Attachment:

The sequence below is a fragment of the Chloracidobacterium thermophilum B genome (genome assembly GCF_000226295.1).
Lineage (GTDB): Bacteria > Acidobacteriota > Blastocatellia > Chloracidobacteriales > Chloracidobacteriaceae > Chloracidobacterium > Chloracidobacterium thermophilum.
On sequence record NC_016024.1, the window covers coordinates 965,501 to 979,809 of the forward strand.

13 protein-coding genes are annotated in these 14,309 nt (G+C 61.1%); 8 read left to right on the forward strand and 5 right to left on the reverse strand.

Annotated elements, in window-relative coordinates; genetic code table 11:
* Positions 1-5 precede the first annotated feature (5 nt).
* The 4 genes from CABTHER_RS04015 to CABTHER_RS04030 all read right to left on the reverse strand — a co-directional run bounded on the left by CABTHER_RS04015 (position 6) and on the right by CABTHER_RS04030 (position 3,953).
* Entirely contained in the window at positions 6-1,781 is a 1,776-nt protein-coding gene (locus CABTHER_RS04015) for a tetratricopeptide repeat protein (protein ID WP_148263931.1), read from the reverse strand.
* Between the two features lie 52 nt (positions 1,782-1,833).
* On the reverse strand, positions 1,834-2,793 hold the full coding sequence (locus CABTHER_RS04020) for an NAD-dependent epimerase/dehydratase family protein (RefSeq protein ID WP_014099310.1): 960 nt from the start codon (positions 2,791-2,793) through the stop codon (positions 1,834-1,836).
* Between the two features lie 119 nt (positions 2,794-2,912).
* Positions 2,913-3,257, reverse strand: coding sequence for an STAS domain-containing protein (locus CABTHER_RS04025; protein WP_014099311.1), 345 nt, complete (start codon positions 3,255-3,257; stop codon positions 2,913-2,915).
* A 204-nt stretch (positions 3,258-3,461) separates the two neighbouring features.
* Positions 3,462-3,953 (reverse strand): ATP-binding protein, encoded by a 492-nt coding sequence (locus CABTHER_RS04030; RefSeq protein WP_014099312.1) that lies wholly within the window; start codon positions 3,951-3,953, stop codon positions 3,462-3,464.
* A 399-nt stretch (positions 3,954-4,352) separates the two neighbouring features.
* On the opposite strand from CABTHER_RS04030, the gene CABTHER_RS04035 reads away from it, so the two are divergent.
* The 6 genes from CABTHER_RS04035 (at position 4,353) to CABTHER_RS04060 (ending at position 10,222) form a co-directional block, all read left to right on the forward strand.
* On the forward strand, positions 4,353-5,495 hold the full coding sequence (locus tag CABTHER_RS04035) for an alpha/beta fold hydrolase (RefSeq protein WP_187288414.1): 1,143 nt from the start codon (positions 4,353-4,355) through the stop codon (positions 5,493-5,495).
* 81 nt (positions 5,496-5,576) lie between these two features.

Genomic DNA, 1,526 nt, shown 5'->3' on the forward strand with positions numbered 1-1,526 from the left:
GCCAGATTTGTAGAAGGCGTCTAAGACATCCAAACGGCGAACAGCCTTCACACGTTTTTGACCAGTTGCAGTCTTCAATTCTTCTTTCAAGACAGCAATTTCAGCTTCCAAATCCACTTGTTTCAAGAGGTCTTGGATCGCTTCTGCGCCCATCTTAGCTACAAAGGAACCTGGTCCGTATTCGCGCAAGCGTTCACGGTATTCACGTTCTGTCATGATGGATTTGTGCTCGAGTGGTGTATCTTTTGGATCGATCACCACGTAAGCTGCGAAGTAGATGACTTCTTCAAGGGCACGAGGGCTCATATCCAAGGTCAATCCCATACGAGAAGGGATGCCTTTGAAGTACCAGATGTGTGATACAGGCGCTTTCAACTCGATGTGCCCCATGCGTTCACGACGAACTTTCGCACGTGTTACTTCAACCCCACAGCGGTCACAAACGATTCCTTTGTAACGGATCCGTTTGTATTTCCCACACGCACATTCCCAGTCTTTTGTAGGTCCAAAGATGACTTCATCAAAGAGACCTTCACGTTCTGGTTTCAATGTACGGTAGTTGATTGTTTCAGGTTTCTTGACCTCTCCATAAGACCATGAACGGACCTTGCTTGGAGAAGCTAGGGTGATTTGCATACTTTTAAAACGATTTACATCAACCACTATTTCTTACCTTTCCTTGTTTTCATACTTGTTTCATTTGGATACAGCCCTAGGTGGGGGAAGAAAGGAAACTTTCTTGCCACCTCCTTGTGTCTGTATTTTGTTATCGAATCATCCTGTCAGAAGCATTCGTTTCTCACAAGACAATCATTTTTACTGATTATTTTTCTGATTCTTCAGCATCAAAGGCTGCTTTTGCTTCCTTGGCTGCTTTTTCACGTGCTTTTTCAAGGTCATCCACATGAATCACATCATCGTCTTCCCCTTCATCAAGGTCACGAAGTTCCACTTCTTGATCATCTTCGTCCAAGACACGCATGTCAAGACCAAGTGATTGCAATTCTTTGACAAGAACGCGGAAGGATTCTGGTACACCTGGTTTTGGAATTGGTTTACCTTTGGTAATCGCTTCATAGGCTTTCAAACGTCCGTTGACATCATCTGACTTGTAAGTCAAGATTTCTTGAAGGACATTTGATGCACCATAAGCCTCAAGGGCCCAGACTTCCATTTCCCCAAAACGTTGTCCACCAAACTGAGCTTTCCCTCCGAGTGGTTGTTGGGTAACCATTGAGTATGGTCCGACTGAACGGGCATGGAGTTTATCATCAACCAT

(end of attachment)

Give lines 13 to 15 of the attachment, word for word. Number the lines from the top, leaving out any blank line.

* A 204-nt stretch (positions 3,258-3,461) separates the two neighbouring features.
* Positions 3,462-3,953 (reverse strand): ATP-binding protein, encoded by a 492-nt coding sequence (locus CABTHER_RS04030; RefSeq protein WP_014099312.1) that lies wholly within the window; start codon positions 3,951-3,953, stop codon positions 3,462-3,464.
* A 399-nt stretch (positions 3,954-4,352) separates the two neighbouring features.